I’ve been able to receive a private report from November 2017 on the State of the American Casket Market. It is an extensive report that goes into who are the players in the industry, what is the market like, who has what percentage of market share, what is the profitability of the industry, and attempts to give a look into the future of where the industry is going.
I found the report, and I’ll share parts of it with readers over the next few days, fascinating. Although, if you are in the industry and have lived what is happening – you will know what the conclusions of the report are without reading it.
First of all, the report relates that the industry in America is a $657 million industry that is still highly profitable — leaving about a 10% margin to the bottom line — that’s a total of over $60 million cumulative to shareholders of the industry’s companies. However, the industry is highly concentrated with the top three companies controlling about 79% of the market share. As a matter of fact, the top two companies – Batesville and Matthews – control over 75% of the market share.
Here are some other highlights of the report:
- At the time of the Great Recession Wal-Mart made a highly publicized entry into the retail casket sales channel. Longstanding relationships between manufacturers and funeral homes virtually blunted that effort and made any Wal-Mart market share negligible.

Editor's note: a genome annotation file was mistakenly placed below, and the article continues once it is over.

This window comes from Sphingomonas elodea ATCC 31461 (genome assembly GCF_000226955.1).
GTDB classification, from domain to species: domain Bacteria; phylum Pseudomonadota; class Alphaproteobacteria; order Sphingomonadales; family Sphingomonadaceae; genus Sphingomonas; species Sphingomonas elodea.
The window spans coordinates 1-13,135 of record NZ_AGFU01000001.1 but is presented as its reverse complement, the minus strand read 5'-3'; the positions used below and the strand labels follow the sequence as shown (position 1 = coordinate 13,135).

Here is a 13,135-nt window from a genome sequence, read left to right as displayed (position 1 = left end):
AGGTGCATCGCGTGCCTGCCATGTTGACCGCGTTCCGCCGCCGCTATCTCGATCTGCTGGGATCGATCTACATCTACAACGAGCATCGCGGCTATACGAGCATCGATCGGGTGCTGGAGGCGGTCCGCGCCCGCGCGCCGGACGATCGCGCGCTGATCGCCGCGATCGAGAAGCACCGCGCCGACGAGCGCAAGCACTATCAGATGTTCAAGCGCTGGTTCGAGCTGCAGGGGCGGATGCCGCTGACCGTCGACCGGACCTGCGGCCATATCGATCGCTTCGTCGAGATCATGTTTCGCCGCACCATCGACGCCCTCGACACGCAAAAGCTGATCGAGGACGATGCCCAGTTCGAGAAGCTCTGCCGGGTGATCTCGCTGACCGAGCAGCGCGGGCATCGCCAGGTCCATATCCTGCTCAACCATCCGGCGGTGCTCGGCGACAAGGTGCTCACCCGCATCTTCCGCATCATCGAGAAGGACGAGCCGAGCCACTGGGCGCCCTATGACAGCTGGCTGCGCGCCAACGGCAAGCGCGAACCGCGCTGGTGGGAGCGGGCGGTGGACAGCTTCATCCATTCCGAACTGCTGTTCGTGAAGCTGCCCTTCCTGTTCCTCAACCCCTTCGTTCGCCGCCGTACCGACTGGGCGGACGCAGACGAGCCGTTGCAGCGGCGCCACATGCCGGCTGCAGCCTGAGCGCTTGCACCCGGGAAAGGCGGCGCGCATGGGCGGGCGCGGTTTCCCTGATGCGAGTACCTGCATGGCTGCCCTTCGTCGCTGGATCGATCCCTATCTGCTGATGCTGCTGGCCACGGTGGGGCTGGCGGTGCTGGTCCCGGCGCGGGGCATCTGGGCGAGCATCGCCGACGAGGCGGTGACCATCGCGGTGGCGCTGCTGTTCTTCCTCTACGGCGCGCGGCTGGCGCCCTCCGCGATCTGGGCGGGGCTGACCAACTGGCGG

- Import competition posed a threat at the same time. That has also been negligible due to the loyalties of funeral homes and their current suppliers and changing consumer preferences about funeral service has been responsible for virtually all of the market decline, not withstanding the Wal-Mart and import competition.
- The overall market decline has been at an annual rate of 3.6% over the last five years and the report expects it to accelerate to about 4.1% annually going forward for at least the next five years.
- A decline at a 4.1% annual rate would bring American casket manufacturing revenue down to about $533 million total as compared to this year’s revenue expectation of $657 million. The industry’s workforce is expected to contract due to this prediction. Our – Funeral Director Daily’s – opinion is that an approximately 10% bottom line profit could not be maintained with these drops. Moving even further with that conclusion at FDD – we see an accelerated consolidation of companies to synergize what economies of scale are left in the business.
- The report indicates that “High burial expenses and a greater cultural acceptance of cremation have reduced demand for caskets”.
As I said, this was an interesting report to read, however, any experienced funeral director can virtually write this report with what we have seen change the death care business. I’m also of the opinion that changes in the United States funeral industry are not over and certainly believe that where there are challenges there are also opportunities.